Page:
Grasping the opportunities
The final section of the paper turns to why humans haven’t yet grasped the many opportunities presented by working better with the microbe world. The authors point out that microbes in general suffer from an image problem (perhaps unsurprisingly), with disease-causing organisms taking most of the headlines. In order to fully harness the capabilities of microbiology-led technologies, the authors suggest a campaign by actors within both the microbiology and peace & justice worlds to try and show how useful utilising microbes can be – in order to counter gamophobia, convince the public and policy-makers that the macro biome of the world is supported by its micro biome, and to reveal the potential solutions offered by leveraging microbes.
If you’d like to help contribute to this shift, or if any of the potential solutions outlined in the paper chime in with the mission of your organisation, just reach out to Joseph Shuttleworth (FEMS).
A new toolkit and approach
As Professor Timmis says: “Levelling up and reducing deficits in basic humanitarian services obviously requires political will and money. What is perhaps less emphasised is the need for DIY and the skills transfer needed for this. Money and deficit reduction may give temporary relief but long term sustainable solutions require enabling folk to do things themselves with minimal dependency on others. Of course we know about sanitation and clean water successes, but this also applies to services traditionally and currently provided entirely by highly trained professionals, which makes them expensive and hence exclusive, like healthcare. But a lot of basic healthcare could go DIY, if folk are provided with some basic education and training, and commerce can be incentivised to develop a comprehensive range of simple diagnostics (think lateral flow) for many relevant clinical issues. Not only would DIY facilitate universal access to first-degree healthcare but would also constitute a major contribution to levelling up/social equity in the world.”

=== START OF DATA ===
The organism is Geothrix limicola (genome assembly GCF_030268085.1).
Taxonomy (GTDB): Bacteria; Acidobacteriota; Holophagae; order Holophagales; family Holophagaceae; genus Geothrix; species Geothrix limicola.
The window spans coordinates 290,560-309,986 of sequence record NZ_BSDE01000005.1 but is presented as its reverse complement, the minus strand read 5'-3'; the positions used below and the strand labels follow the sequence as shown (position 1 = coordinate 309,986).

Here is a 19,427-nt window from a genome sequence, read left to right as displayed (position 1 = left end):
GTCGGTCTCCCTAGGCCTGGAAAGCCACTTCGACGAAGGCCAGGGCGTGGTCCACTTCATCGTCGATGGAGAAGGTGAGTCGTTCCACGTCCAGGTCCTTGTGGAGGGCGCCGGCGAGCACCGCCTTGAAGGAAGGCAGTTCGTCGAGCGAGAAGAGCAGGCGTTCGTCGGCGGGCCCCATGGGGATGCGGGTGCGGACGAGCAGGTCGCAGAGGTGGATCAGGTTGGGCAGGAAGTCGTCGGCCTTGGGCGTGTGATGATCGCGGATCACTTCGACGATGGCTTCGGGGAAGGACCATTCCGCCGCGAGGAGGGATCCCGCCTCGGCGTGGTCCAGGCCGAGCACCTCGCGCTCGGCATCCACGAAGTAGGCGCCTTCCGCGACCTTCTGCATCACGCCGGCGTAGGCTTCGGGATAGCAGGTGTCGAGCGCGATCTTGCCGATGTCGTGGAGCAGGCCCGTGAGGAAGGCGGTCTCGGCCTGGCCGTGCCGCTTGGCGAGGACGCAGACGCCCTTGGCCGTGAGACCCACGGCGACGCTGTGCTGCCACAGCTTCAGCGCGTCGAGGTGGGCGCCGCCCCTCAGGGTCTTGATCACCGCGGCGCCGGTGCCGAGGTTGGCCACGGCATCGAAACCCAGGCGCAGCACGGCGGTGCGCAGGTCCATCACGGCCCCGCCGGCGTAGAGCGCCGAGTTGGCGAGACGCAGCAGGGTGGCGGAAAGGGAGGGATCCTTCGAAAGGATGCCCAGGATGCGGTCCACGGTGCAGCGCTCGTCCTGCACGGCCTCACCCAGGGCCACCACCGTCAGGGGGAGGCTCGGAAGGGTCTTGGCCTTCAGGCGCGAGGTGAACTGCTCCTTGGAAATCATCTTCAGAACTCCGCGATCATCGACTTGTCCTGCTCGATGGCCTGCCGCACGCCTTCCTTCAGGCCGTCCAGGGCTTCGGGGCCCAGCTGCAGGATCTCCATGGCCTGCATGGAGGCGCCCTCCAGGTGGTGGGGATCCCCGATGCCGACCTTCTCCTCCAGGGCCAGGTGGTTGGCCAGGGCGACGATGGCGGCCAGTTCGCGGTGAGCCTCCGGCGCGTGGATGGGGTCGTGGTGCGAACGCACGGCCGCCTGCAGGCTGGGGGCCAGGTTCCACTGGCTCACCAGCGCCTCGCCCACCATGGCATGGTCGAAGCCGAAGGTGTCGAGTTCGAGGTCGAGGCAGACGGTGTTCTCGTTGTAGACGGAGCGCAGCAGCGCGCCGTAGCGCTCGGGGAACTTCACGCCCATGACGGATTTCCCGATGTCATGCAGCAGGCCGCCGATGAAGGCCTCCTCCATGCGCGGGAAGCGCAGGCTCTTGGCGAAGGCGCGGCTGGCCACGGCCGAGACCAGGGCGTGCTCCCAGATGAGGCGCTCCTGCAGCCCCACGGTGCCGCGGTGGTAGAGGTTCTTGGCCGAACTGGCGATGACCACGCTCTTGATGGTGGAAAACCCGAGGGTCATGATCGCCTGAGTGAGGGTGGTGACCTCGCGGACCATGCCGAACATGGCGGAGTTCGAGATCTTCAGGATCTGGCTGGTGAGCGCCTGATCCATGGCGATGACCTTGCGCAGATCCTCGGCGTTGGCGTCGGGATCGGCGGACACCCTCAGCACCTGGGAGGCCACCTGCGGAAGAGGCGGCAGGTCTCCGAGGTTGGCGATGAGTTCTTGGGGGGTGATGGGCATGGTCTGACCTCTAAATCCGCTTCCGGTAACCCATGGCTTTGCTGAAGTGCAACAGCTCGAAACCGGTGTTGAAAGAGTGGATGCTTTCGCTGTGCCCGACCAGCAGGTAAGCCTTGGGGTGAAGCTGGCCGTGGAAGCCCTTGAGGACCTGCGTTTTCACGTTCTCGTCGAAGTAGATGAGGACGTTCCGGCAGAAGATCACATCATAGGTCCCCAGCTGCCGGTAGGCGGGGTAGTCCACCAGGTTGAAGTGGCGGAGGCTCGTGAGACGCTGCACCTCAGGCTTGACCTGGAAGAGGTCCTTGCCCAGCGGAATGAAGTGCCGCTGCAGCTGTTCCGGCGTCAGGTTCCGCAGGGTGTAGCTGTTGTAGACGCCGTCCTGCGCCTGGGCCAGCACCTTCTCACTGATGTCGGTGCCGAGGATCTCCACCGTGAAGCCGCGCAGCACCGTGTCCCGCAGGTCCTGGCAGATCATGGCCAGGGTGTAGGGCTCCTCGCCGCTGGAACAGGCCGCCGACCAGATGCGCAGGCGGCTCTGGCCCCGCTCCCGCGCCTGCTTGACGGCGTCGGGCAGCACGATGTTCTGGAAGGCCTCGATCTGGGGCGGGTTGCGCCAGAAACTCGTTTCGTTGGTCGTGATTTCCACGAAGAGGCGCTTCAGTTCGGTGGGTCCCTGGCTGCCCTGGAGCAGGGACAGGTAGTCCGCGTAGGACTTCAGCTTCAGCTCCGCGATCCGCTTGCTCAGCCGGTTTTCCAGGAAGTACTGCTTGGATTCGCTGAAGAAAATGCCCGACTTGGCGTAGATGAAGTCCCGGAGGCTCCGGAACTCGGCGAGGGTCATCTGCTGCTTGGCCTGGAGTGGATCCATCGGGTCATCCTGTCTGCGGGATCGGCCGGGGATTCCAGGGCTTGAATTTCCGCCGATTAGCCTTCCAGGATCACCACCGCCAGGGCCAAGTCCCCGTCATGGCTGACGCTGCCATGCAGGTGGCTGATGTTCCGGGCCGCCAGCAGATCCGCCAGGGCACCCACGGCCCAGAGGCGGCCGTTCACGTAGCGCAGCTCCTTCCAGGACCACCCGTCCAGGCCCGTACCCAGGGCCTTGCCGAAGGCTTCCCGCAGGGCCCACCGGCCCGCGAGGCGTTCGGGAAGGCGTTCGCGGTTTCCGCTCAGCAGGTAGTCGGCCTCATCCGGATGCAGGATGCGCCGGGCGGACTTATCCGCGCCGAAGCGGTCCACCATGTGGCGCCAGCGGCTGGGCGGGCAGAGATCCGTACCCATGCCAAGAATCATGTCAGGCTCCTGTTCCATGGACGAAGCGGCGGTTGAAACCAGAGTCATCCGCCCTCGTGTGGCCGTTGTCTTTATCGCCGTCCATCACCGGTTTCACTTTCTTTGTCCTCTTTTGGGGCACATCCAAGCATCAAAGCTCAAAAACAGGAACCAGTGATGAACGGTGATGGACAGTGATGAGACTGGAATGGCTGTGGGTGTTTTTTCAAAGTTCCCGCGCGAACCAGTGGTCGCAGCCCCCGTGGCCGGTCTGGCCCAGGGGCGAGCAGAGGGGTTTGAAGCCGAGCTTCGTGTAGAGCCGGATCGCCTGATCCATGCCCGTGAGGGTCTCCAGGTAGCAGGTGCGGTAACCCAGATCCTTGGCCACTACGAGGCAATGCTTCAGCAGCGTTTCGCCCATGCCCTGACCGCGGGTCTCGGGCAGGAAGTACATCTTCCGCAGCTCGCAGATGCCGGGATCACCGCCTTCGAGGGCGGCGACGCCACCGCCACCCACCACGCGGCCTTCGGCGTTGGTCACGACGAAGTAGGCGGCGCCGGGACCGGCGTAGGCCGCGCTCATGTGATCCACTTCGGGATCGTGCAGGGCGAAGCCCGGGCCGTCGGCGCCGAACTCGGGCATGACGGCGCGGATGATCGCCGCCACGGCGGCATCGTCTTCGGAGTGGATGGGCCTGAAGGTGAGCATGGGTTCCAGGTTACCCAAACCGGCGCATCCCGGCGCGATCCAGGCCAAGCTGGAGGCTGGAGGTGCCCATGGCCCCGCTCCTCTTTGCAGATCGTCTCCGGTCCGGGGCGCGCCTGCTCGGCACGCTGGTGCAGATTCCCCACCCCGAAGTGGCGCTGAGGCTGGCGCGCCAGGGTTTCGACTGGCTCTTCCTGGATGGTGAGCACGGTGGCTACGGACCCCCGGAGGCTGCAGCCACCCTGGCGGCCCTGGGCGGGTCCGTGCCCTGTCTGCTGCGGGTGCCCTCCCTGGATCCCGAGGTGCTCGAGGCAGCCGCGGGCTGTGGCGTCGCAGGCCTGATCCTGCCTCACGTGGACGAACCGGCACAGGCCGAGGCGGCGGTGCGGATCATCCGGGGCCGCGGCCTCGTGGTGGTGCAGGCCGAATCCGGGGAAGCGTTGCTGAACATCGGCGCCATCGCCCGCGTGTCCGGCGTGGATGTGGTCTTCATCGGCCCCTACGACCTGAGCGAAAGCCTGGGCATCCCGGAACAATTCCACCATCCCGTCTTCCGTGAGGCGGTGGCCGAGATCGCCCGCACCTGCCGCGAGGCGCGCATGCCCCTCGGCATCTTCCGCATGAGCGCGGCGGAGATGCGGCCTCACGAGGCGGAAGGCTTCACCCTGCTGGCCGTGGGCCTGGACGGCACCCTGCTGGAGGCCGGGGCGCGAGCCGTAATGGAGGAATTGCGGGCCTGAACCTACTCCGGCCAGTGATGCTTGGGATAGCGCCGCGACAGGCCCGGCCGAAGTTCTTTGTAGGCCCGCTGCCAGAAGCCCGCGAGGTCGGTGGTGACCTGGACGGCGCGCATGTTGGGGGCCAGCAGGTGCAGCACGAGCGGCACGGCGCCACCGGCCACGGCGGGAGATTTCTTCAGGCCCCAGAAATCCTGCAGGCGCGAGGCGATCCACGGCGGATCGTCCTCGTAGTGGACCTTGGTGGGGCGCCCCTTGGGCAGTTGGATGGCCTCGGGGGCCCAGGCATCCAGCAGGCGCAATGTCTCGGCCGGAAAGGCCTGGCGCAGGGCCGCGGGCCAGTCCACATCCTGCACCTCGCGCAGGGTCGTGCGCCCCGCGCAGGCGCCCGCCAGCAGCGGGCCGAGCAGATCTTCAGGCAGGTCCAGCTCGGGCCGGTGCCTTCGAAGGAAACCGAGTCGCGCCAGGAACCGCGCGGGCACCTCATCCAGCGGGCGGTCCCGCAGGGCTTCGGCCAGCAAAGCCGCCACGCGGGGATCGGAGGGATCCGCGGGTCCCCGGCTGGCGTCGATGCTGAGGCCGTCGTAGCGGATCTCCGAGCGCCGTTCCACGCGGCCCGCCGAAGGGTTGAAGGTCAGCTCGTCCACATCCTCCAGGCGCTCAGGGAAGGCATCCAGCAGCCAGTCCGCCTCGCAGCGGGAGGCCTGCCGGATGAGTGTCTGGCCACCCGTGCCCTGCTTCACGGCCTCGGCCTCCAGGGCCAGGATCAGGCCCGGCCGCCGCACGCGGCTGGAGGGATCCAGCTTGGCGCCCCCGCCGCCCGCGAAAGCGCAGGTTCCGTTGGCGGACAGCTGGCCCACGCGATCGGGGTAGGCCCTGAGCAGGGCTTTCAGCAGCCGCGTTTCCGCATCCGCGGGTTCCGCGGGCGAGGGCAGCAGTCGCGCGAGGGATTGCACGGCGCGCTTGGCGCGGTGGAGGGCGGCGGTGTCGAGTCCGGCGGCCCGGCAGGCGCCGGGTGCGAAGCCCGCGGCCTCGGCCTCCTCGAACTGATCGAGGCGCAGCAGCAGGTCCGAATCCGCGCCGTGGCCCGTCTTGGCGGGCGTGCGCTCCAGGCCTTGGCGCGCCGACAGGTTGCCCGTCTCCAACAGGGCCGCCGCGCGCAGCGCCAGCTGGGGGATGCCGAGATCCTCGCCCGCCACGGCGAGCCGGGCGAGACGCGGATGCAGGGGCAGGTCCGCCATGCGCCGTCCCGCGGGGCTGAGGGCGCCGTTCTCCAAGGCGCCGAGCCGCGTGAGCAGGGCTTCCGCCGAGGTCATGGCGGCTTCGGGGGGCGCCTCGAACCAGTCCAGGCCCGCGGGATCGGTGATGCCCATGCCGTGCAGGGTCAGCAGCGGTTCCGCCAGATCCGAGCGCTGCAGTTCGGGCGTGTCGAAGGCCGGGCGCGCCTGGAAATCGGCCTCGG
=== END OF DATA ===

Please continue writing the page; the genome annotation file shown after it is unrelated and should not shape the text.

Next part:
Moreover, the behaviour of microbes can be instructive to human society, says Anand et al. “Microbes also experience deficits and engage in warfare, alliances and cooperation”, and we can perhaps glean important insights from observing their behaviour. The authors point particularly to the way that “drastic perturbation” of microbe ecosystems can lead to the development of “resistance traits, [and] strains that can be or become disruptive and dangerous.” It’s not just the interactions between microbes that we should be considering, too, with the link between our gut microbia and our behaviour becoming clear: having a flourishing and healthy gut microbiota can allow us to make more level-headed and reasonable decisions.
The paper concludes with both policy proposals, and a rallying cry: “Let us break the vicious cycle of deficits and misery that promote conflicts, and conflicts that promote deficits and misery… Let us weaponise microbial technologies for peace!”
Check out a conversation between Professor Timmis and Joseph Shuttleworth on Weaponising Microbes for Peace at the link below!
Our thanks to the Federation of European Microbiological Societies (FEMS) for contributing to this piece. If you’d like to hear more from Professor Kenneth Timmis, check out the FEMS podcast with Kenneth Timmis, available here. Prof. Timmis will be speaking at FEMS2023 – more information and tickets are available here.